The fate of several high-profile health care cases remains uncertain after the death of U.S. Supreme Court Justice Antonin Scalia.
The eight remaining justices will hear oral arguments on and weigh in on a range cases this term. Justice Scalia’s death however, means the possibility of a tie vote in some cases, which could lead to conflicting case law across states.
“Most Supreme Court decisions are not decided on a 5-to-4 split, so presumably regular business will continue as to most of the cases they are deciding,” said Timothy S. Jost, health law professor at Washington and Lee University in Lexington, Va. “However, for some of the most important cases in health care – like the abortion decision or the contraceptive decision – it was likely there was going to be a 5-to-4 split. Of those cases, the justices can either hold them over or vote, in which case there [could] be a 4-to-4 split.”
If the court divides equally on a case, the lower court’s decision is affirmed. But the case would not have a Supreme Court precedent, meaning the lower ruling would apply only in the circuit court’s jurisdiction, said Eric J. Segall, a professor of law at Georgia State University, Atlanta.
In Whole Woman’s Health v. Cole , also known as Whole Woman’s Health v. Hellerstedt, for instance, a split would uphold an appellate decision that allowed abortion restrictions in Texas to go forward. In that case, the state is battling health providers over a mandate that abortion providers must have admitting privileges at a hospital within 30 miles and that abortion clinics must meet the same requirements as those of ambulatory surgical centers (ASCs). The 5th U.S. Circuit Court of Appeals ruled that the regulations do not impose an undue burden on a patient’s right to get an abortion.
“If a 5-4 [Supreme Court decision] upheld those restrictions, that would be national law for the whole country, and it would be a huge deal,” Mr. Segall said in an interview. “If it’s a 4-4 tie, than in Texas and two other states, the Texas decision would still be good law, but it would have no effect outside that circuit.”
In the case of Zubik v. Burwell however, a split vote would mean nationwide differences in how the Affordable Care Act’s contraceptive mandate is applied, said Ilya Shapiro, a senior fellow in constitutional studies at the Cato Institute. The Zubik case centers on whether the ACA contraceptive-coverage mandate and its “accommodation” violates the Religious Freedom Restoration Act by forcing religious nonprofits to act in violation of their beliefs. The 8th U.S. Circuit Court of Appeals struck down the exception twice, ruling that forcing organizations to offer contraceptive coverage – even indirectly – violates their religious rights. The 8th Circuit’s decisions are at odds with rulings by the 2nd and 5th Circuits.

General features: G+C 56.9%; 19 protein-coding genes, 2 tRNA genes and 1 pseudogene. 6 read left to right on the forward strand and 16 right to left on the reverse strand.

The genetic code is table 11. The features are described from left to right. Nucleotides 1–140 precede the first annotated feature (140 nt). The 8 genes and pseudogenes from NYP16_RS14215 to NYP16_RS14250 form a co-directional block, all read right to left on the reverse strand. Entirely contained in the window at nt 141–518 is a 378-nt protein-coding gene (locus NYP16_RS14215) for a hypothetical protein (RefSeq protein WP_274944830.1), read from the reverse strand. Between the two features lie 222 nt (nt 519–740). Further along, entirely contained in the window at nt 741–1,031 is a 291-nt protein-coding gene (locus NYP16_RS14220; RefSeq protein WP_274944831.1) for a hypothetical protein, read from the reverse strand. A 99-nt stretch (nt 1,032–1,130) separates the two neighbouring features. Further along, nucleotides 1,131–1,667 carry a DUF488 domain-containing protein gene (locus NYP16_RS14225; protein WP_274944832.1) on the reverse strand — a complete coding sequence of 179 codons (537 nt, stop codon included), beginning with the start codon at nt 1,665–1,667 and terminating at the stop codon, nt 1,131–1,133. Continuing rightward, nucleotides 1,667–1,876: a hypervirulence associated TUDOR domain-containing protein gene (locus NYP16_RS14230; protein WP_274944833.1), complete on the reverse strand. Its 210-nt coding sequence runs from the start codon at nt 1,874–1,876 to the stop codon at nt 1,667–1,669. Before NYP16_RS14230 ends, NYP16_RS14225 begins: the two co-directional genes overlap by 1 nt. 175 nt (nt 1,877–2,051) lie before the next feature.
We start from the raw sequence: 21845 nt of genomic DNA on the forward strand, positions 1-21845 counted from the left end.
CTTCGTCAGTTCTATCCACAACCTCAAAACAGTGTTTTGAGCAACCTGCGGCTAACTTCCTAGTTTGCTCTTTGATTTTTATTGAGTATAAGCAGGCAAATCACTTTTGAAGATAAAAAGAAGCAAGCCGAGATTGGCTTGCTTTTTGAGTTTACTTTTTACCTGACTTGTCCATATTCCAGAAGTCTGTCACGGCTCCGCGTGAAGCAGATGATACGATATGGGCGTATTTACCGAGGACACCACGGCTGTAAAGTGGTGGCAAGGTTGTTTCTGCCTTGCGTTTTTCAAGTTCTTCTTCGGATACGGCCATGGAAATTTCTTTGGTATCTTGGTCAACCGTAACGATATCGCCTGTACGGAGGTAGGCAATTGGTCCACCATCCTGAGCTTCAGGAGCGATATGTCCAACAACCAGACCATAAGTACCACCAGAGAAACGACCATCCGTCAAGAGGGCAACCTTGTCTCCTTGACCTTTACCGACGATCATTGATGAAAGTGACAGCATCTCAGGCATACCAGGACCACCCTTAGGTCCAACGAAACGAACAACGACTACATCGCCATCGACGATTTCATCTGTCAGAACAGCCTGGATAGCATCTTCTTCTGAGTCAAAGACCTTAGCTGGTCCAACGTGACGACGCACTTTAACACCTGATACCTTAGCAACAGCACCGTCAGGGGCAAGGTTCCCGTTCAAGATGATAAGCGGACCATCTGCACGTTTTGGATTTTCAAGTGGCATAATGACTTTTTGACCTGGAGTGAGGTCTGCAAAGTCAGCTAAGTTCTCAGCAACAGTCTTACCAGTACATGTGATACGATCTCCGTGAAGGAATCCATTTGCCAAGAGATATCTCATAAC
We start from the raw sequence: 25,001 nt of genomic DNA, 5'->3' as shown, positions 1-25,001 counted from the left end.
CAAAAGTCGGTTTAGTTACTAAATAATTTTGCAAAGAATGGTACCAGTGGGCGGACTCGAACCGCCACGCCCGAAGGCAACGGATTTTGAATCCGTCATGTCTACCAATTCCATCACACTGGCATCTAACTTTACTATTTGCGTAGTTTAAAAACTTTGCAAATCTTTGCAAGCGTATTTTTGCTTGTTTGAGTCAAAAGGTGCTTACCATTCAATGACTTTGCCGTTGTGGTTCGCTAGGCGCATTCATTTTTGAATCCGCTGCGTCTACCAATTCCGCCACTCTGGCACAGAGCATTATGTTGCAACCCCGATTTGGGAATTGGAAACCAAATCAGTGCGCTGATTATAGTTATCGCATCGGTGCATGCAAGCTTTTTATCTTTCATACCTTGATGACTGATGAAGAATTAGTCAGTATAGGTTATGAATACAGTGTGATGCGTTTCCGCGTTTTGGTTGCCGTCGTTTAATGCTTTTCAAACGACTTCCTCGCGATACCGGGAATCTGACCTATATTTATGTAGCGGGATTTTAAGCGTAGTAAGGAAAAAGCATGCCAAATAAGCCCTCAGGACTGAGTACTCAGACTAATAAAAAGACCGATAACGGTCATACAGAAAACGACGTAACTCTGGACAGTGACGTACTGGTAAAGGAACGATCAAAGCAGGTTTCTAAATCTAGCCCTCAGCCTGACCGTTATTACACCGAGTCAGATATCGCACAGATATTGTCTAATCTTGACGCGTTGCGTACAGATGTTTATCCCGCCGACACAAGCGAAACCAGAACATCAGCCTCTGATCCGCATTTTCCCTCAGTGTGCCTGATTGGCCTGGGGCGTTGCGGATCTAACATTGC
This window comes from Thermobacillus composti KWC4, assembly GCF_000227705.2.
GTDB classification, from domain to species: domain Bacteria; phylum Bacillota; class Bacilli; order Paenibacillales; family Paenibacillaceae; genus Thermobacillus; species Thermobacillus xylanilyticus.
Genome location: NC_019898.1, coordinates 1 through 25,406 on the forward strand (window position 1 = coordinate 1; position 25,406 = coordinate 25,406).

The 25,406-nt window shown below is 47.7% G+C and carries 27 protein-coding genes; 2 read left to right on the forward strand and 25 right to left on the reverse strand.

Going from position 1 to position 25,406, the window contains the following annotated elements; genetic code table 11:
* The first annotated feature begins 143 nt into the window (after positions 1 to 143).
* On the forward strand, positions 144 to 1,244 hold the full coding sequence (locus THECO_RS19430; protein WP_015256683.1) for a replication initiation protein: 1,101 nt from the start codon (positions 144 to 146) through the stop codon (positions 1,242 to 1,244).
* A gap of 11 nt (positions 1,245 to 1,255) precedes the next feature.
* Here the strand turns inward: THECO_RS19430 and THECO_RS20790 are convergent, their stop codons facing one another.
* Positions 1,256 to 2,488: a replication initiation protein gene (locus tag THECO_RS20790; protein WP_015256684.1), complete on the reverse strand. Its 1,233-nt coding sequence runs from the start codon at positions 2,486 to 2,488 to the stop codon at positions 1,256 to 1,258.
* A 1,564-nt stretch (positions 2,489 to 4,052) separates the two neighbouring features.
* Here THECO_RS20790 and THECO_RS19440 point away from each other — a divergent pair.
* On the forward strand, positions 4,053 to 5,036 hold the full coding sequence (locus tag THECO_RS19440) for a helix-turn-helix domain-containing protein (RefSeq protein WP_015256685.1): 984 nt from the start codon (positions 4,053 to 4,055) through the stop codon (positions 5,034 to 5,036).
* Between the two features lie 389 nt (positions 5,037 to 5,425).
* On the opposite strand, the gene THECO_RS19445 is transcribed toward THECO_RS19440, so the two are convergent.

Because of the conflicting lower court opinions, if the Zubik case were decided 4-4, “the regulation [would be] in place in parts of the country and not in others,” Mr. Shapiro said in an interview. “That seems untenable. Cases like that especially, the court would likely delay the arguments that are currently scheduled until the next term.”
Justices can decide whether to vote or rehear cases that were already heard with Justice Scalia in attendance, but are not yet decided. They can also dismiss or wait to address cases next term. Decisions that were made with Justice Scalia’s vote, but were not yet published, will be void, Mr. Shapiro said. As for Justice Scalia’s replacement, Mr. Shapiro noted that even if President Obama makes a nomination and it is confirmed by the Senate, it would be too late to consider cases this term.
Mr. Segall stressed that it’s too early to tell how Justice Scalia’s death will impact ongoing and future cases and the court as a whole.